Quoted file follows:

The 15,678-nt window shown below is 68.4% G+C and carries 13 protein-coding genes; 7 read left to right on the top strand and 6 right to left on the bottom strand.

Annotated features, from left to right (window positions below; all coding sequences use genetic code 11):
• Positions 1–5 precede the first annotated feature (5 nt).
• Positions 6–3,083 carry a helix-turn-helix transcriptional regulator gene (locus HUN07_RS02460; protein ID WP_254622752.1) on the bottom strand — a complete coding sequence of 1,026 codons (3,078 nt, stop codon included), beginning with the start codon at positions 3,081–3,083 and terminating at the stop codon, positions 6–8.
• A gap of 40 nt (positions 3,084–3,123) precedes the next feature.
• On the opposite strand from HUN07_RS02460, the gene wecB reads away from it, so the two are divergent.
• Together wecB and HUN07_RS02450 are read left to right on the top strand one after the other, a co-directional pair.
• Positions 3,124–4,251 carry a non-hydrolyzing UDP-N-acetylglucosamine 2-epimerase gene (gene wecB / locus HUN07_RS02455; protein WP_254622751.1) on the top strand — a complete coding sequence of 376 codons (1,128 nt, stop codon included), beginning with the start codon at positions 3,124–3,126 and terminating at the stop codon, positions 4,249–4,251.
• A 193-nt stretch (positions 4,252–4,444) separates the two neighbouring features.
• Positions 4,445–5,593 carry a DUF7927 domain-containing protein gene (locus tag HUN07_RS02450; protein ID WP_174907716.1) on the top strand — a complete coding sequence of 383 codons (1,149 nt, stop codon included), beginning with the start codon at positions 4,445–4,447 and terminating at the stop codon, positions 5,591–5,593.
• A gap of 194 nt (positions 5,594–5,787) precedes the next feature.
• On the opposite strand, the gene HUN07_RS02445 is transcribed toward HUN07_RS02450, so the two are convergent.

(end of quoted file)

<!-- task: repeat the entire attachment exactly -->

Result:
The 15,678-nt window shown below is 68.4% G+C and carries 13 protein-coding genes; 7 read left to right on the top strand and 6 right to left on the bottom strand.

Annotated features, from left to right (window positions below; all coding sequences use genetic code 11):
• Positions 1–5 precede the first annotated feature (5 nt).
• Positions 6–3,083 carry a helix-turn-helix transcriptional regulator gene (locus HUN07_RS02460; protein ID WP_254622752.1) on the bottom strand — a complete coding sequence of 1,026 codons (3,078 nt, stop codon included), beginning with the start codon at positions 3,081–3,083 and terminating at the stop codon, positions 6–8.
• A gap of 40 nt (positions 3,084–3,123) precedes the next feature.
• On the opposite strand from HUN07_RS02460, the gene wecB reads away from it, so the two are divergent.
• Together wecB and HUN07_RS02450 are read left to right on the top strand one after the other, a co-directional pair.
• Positions 3,124–4,251 carry a non-hydrolyzing UDP-N-acetylglucosamine 2-epimerase gene (gene wecB / locus HUN07_RS02455; protein WP_254622751.1) on the top strand — a complete coding sequence of 376 codons (1,128 nt, stop codon included), beginning with the start codon at positions 3,124–3,126 and terminating at the stop codon, positions 4,249–4,251.
• A 193-nt stretch (positions 4,252–4,444) separates the two neighbouring features.
• Positions 4,445–5,593 carry a DUF7927 domain-containing protein gene (locus tag HUN07_RS02450; protein ID WP_174907716.1) on the top strand — a complete coding sequence of 383 codons (1,149 nt, stop codon included), beginning with the start codon at positions 4,445–4,447 and terminating at the stop codon, positions 5,591–5,593.
• A gap of 194 nt (positions 5,594–5,787) precedes the next feature.
• On the opposite strand, the gene HUN07_RS02445 is transcribed toward HUN07_RS02450, so the two are convergent.